Perhaps his most influential and time-tested contribution to the field is the claim that modeling knowledge of language using a formal grammar accounts for the "productivity" or "creativity" of language. In other words, a formal grammar of a language can explain the ability of a hearer-speaker to produce and interpret an infinite number of utterances, including novel ones, with a limited set of grammatical rules and a finite set of terms. He has always acknowledged his debt to Pāṇini for his modern notion of an explicit generative grammar, although it is also related to rationalist ideas of a priori knowledge.

A popular misconception is that Chomsky proved that language is entirely innate, and that he discovered a "universal grammar". Chomsky simply observed that while a human baby and a kitten are both capable of inductive reasoning, if they are exposed to exactly the same linguistic data, the human will always acquire the ability to understand and produce language, while the kitten will never acquire either ability. Chomsky labeled whatever the relevant capacity the human has that the cat lacks as the language acquisition device, and he suggested that one of the tasks for linguistics should be to determine what the LAD is and what constraints it imposes on the range of possible human languages. The universal features that would result from these constraints are often termed "universal grammar" or UG. Though Chomsky generated the universal grammar theory with the belief that language is uniquely human, a series of studies from various laboratories have shown the existence of acquired language in several great ape species, including common chimpanzees, bonobos, gorillas, and orangutans. Thus, great apes at least partially possess whatever mental functions might underlie the LAD, and are therefore important species of study for exploring the neural basis of language.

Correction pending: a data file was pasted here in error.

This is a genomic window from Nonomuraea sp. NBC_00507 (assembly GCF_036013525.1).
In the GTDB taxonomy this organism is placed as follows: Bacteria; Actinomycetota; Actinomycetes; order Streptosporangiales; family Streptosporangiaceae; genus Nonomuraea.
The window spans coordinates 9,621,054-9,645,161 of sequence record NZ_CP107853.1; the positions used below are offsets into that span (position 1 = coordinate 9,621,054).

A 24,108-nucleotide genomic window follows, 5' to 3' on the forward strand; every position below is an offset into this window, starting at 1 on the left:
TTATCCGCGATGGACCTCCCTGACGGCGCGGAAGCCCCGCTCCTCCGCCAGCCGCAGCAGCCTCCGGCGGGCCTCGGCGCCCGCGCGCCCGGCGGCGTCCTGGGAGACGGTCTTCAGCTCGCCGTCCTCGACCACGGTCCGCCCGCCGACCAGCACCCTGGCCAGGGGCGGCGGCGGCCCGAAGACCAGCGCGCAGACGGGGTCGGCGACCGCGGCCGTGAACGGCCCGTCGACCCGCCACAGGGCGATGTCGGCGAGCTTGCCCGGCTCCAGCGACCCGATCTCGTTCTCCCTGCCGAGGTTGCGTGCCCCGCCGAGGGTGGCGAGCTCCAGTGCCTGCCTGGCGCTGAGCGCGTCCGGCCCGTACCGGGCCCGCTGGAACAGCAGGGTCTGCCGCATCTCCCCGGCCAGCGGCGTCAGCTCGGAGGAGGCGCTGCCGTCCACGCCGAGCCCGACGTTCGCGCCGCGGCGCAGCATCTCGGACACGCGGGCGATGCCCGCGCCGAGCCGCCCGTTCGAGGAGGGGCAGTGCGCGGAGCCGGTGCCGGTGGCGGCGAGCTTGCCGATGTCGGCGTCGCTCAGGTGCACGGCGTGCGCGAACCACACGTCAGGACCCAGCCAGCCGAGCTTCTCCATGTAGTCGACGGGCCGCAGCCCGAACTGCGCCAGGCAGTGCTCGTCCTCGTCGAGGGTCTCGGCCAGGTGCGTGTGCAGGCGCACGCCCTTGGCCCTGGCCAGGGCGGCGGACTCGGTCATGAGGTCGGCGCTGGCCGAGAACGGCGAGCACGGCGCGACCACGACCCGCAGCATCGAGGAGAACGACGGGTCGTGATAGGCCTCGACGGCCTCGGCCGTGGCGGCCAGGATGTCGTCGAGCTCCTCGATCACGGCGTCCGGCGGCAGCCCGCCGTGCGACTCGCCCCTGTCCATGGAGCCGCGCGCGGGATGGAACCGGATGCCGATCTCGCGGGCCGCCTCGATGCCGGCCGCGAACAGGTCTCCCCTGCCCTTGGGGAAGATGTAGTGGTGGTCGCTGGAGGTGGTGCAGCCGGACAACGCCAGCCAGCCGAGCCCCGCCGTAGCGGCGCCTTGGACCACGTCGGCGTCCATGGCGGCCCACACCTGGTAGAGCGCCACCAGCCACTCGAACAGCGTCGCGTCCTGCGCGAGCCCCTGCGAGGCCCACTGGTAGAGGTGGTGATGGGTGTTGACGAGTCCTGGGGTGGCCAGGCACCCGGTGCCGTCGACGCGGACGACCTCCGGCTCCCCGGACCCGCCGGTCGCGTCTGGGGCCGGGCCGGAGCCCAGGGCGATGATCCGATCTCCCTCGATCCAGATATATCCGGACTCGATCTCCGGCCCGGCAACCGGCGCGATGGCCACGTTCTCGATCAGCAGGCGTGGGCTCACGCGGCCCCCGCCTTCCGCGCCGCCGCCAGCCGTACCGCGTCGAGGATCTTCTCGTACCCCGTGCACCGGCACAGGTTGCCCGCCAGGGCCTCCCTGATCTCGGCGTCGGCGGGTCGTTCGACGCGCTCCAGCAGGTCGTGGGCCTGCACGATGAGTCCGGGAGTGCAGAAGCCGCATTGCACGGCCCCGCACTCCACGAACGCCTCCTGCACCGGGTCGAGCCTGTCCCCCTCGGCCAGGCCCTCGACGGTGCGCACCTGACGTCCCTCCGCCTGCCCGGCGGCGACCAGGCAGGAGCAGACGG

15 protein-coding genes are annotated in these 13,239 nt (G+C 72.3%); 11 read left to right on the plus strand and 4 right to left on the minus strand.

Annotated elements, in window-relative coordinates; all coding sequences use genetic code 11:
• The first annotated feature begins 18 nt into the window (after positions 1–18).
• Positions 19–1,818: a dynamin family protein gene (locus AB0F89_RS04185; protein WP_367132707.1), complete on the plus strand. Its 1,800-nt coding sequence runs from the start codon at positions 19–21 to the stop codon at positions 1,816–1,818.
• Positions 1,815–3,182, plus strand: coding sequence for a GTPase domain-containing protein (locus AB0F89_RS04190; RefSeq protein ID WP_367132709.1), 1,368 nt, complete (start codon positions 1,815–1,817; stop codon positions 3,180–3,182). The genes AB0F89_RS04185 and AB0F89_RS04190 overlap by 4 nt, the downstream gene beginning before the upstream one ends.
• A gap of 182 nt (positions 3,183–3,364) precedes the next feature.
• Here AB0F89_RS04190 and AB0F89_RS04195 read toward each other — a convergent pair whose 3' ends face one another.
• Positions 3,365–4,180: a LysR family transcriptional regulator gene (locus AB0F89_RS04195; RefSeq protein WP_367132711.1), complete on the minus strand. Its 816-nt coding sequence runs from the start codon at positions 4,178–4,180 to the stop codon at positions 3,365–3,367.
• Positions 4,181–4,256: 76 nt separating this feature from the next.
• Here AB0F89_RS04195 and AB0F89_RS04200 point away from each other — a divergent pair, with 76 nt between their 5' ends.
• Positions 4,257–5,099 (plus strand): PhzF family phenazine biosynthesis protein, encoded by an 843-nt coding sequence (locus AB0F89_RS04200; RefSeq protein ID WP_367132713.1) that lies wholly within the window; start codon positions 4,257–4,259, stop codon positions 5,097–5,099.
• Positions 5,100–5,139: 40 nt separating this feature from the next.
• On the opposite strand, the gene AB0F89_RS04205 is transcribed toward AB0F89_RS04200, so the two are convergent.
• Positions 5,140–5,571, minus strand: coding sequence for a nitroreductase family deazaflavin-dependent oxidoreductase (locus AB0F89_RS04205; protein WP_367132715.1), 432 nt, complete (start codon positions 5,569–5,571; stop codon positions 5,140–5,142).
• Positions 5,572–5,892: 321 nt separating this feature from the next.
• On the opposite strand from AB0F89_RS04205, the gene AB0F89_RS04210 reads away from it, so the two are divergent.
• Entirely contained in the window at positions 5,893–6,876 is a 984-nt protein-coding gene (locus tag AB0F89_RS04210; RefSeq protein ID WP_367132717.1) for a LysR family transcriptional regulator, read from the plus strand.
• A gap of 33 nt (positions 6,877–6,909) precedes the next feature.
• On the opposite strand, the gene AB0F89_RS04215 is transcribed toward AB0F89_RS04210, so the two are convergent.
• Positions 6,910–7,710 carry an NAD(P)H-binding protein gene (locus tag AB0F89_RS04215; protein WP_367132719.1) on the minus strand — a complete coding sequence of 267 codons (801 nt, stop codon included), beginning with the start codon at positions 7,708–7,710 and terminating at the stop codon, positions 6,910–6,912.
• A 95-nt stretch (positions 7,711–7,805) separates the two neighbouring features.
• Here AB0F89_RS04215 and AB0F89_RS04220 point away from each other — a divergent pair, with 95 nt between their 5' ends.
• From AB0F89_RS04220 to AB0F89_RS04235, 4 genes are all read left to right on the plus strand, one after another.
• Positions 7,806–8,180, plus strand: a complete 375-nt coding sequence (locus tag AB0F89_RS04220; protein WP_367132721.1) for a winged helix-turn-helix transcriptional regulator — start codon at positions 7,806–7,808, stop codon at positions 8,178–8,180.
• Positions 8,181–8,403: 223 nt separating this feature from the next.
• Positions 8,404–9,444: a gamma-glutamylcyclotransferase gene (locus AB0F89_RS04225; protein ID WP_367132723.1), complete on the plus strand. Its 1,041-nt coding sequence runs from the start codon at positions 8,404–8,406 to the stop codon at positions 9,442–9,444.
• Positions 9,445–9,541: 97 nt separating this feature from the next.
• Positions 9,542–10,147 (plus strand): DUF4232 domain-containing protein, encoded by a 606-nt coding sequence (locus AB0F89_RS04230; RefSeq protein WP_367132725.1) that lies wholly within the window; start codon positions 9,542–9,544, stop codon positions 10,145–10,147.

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    linguistics and philosophy of language are not the same discipline. I'm not saying this is a good thing, just saying it.
    – virmaior
    Commented Jul 6, 2014 at 15:40
  • i just assumed (possibly incorrectly) that a complete theory of linguistics and philosophy of language would be the same thing. Commented Jul 6, 2014 at 15:50
  • For reasons I don't understand (I'm an ethicist in modern philosophy and Chinese philosophy), the two fields aren't the same. Nor does either overlap much with philosophy of literature.
    – virmaior
    Commented Jul 6, 2014 at 15:52
  • How do you understand Structural Linguistics? Commented Jul 6, 2014 at 22:24

A couple of years ago, Vyvyan Evans published a book (The Language Myth), in which he tries to dismantle the foundations of the decades long research done under the umbrella of Generative Grammar. Evans' work has been however torn apart by the proponents of Generative Grammar (see Hornstein's blog) for reasons I will not delve into here. What I do want to point out however is another suggestion Evans makes, namely, that we are on the cusp of a paradigm shift in the philosophy of language/linguistics.

Evans seems to be willing to suggest that the neo-Whorfian school will become the mainstream. The thing is, Khunian changes are announced every so often. Five years ago, for example, the French linguist Gilbert Lazard underlined his idea that a Pure Linguistics is the only possible theory which could bring linguistics closer to the status of a real science, dismissing the universalist approach and embracing the Saussurian distinction between language and speech and analysing language in consequence, namely, as a system of signs (la langue) and the conditions of its use in discourse (la parole).

I guess, a better picture of the current status in the philosophy of language should include, beside Chomsky's Generative Grammar, the neo-Whorfian effort as well as the Pure Linguistics. If GG will remain mainstream or if any of the other two will gain some momentous remains to be seen.